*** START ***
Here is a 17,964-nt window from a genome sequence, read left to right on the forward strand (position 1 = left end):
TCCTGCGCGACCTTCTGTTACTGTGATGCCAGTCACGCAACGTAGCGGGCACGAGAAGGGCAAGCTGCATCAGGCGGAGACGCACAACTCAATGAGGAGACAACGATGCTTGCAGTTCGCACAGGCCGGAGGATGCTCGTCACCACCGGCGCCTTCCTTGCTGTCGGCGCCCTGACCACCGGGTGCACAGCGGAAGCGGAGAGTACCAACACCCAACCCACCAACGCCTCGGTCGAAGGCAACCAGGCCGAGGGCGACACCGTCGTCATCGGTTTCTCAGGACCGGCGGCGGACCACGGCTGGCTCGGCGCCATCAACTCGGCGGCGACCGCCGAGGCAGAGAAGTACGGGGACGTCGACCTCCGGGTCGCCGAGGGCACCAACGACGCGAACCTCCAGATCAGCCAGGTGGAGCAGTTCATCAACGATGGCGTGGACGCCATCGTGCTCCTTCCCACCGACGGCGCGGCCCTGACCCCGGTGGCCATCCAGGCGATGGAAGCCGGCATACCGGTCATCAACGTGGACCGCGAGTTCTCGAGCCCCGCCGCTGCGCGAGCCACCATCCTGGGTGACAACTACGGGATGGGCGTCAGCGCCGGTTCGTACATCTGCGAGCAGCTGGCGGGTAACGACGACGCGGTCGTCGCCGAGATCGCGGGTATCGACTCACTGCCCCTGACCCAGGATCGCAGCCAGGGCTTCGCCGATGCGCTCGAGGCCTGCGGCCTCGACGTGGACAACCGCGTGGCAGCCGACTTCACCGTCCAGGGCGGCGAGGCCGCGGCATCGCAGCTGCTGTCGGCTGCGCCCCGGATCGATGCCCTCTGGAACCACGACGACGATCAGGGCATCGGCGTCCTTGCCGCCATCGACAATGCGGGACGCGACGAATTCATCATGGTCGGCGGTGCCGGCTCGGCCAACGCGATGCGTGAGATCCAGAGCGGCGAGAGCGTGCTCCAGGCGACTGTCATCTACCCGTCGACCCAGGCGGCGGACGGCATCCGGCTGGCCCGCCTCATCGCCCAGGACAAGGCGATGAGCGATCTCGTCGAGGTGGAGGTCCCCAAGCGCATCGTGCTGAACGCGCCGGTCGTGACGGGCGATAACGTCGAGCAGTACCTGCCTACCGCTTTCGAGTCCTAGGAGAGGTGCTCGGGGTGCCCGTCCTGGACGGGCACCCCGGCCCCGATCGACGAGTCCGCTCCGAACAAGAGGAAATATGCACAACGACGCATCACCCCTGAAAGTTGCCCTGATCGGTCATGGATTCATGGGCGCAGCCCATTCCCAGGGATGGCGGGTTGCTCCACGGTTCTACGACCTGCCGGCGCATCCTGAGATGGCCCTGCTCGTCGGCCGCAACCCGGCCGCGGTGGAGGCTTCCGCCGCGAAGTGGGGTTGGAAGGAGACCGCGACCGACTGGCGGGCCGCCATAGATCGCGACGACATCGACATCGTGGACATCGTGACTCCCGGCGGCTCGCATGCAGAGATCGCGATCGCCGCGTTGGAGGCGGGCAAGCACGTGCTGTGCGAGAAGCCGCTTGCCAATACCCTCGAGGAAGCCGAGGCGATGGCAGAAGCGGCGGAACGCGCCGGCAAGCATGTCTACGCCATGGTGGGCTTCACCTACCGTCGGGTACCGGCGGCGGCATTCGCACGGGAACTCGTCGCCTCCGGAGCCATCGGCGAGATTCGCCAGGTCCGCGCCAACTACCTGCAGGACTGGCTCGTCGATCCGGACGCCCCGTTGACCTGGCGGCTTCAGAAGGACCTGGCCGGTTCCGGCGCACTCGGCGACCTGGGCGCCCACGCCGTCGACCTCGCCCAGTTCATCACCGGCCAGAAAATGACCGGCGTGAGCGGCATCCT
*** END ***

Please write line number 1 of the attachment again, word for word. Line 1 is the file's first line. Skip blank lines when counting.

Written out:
Here is a 17,964-nt window from a genome sequence, read left to right on the forward strand (position 1 = left end):